Samsung Phone 'Bursts into Flames' While Woman Driving, Destroying Car

Samsung Electronics' Galaxy S8
Samsung Electronics' Galaxy S8 smartphone is displayed during a media event in Seoul, South Korea, April 13, 2017. REUTERS/Kim Hong-Ji

Samsung has said it is "eager to conduct a full investigation" after a Detroit woman claimed her life was put in danger when her phone burst into flames while she was driving.

The victim, who has requested to keep her identity private, said that two smartphones—a Galaxy S4 and a Galaxy S8—were in her vehicle's cup-holder at the time of the May 21 incident. The woman said she was forced to pull over and quickly abandon her Nissan Maxima as it became engulfed in flames. Images of the aftermath of the fire were obtained by local news outlet WXYZ, an ABC affiliate.

"Out of the corner of my eye I saw a spark," she told WXYZ, adding: "I thought I was going to die when I saw the sparks and the fire. It happened quick. It just went up in flames. People were telling me to get away from the car. What if I was on the highway stuck in traffic and couldn't get out?"

According to WXYZ, which verified the origin of the blaze was a cellphone via Detroit Fire Department records, the woman is currently mulling over legal action against the South Korea-headquartered technology company, but no filing has yet been made. The victim's lawyer, named as attorney Gerald Thurswell, told the news outlet his client was having trouble sleeping following the incident.

"We've contacted Samsung and they have been very responsible," Thurswell said.

"They sent a crew to examine the car and… engineers to examine what we believe to be portions of the phone. Once it's determined which of the phones [it was] and that one is recalled, we'll probably save lives."

A Samsung spokesperson said: "While we don't comment on pending litigation, we stand behind the quality and safety of the millions of Samsung phones in the U.S. We are eager to conduct a full investigation of this matter and until we are able to examine all of the evidence, it is impossible to determine the true cause of any incident." It did not respond to an additional request for comment.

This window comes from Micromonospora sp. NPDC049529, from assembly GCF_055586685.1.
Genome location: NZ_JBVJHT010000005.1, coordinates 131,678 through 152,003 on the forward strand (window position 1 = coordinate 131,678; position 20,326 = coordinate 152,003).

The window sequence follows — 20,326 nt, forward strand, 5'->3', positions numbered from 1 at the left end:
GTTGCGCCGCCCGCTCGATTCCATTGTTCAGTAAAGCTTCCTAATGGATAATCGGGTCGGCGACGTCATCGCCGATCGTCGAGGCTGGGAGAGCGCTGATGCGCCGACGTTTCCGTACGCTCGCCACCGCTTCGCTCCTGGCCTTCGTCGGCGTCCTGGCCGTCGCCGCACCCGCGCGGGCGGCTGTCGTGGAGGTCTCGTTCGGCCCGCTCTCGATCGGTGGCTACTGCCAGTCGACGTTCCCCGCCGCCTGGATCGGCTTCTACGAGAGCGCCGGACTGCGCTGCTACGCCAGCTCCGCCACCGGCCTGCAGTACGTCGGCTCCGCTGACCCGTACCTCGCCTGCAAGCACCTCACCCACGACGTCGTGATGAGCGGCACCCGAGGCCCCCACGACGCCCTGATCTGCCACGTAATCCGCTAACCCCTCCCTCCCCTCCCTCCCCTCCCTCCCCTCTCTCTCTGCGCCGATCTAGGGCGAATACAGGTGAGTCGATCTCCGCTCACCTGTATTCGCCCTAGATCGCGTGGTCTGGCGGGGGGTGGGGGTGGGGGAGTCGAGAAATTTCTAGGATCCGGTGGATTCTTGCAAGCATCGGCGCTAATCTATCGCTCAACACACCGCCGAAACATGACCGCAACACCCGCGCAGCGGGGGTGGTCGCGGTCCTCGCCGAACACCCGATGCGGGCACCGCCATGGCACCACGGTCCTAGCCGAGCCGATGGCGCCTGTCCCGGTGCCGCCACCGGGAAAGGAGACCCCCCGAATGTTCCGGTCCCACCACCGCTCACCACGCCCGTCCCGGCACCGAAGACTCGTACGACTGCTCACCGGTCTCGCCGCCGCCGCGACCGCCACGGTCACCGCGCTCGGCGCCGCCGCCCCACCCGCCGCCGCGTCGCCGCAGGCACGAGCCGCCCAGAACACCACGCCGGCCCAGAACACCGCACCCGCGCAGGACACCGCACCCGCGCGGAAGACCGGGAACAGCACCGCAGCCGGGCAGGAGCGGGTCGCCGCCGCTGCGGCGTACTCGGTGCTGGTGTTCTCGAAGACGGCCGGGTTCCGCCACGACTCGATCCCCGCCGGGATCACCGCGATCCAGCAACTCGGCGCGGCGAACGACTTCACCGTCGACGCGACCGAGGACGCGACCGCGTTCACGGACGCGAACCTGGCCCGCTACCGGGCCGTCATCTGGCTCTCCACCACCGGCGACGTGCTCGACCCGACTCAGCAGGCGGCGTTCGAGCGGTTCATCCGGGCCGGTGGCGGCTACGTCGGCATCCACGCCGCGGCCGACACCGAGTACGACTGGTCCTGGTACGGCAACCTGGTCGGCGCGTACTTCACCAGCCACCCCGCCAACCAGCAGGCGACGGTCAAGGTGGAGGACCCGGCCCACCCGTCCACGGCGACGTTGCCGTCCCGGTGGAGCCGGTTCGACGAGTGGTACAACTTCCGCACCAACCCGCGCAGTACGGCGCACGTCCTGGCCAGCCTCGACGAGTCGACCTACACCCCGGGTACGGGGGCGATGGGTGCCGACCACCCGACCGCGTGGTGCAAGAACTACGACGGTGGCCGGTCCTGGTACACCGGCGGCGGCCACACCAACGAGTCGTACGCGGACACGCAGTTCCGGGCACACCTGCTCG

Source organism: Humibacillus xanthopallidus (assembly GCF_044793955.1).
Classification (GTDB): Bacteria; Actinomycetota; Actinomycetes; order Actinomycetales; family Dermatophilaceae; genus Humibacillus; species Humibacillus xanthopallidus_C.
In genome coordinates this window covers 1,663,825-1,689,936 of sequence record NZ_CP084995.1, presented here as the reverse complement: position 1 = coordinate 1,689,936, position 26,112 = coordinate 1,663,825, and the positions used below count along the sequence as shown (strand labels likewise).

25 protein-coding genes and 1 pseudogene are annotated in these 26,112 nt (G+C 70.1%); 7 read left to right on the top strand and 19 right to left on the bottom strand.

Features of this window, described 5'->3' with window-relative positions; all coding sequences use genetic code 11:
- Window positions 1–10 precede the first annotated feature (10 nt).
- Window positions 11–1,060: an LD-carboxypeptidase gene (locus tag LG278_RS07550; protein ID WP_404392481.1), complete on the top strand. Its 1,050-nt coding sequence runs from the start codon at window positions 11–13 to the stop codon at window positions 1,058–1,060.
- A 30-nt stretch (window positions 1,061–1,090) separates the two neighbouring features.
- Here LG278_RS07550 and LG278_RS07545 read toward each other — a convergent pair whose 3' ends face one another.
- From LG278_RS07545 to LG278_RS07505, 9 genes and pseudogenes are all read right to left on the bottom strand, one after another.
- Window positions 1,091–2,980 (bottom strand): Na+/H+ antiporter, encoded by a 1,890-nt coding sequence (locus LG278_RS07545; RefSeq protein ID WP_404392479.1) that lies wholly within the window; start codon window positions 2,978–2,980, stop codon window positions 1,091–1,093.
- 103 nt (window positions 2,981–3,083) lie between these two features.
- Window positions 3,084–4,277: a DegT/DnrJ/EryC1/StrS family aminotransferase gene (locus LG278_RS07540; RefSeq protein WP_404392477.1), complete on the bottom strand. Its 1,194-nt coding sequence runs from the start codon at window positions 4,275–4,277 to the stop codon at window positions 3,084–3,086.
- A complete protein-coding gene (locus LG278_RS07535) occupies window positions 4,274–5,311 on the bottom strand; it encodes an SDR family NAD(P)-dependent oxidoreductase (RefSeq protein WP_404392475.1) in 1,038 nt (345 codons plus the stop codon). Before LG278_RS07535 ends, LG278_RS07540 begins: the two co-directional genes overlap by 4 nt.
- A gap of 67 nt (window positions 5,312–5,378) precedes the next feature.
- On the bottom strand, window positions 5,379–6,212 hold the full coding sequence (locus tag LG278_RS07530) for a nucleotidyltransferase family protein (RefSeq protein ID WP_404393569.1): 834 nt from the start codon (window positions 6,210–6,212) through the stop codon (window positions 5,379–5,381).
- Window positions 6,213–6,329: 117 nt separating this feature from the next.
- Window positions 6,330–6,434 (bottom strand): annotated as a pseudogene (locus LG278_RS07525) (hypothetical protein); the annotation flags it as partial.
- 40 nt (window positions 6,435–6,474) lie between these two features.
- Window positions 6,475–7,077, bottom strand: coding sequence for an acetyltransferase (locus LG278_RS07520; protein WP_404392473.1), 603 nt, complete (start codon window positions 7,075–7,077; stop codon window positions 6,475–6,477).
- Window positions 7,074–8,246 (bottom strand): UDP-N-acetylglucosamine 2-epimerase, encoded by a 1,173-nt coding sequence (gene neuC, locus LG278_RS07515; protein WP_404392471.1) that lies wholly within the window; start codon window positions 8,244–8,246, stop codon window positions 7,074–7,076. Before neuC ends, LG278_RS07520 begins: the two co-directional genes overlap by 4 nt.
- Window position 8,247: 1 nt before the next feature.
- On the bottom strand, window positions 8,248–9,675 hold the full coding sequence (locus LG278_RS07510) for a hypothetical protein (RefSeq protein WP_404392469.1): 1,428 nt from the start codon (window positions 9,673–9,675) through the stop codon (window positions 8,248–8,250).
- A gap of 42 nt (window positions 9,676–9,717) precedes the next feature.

Last year, the company was forced to issue a full recall of its Galaxy Note 7 device range in the wake of numerous reports that the smartphone was catching fire and, in some cases, exploding.

The claims, which first emerged around August 2016, eventually led to the phones being banned on commercial flights by the Federal Aviation Administration (FAA) and the U.S. Department of Transportation (DOT). Multiple agencies warned that any passengers who brought the device on-board could cause a "catastrophic incident" and, if caught, would face criminal prosecution and fines.

Following a probe, Samsung blamed the issue on batteries that were "unique to the Note7 devices." The Samsung Galaxy S4 and a Galaxy S8 named by the Detroit woman were not on a recall list.

It remains unclear which device is alleged to have caused the initial spark.

In July 2015, according to U.K. newspaper The Mirror, a Samsung phone belonging to a 57-year-old man caught fire while it was charging overnight. In July the year prior, Fox4 reported that a 13-year-girl from Texas had faced a similar shock, when her Galaxy S4 caught fire and "melted" after falling under her pillow. At the time, Samsung blamed the issue on a replacement battery that was in the device.

Samsung Electronics' Galaxy S8 smartphones are displayed during a media event at a company's building in Seoul, South Korea, April 13, 2017. REUTERS/Kim Hong-Ji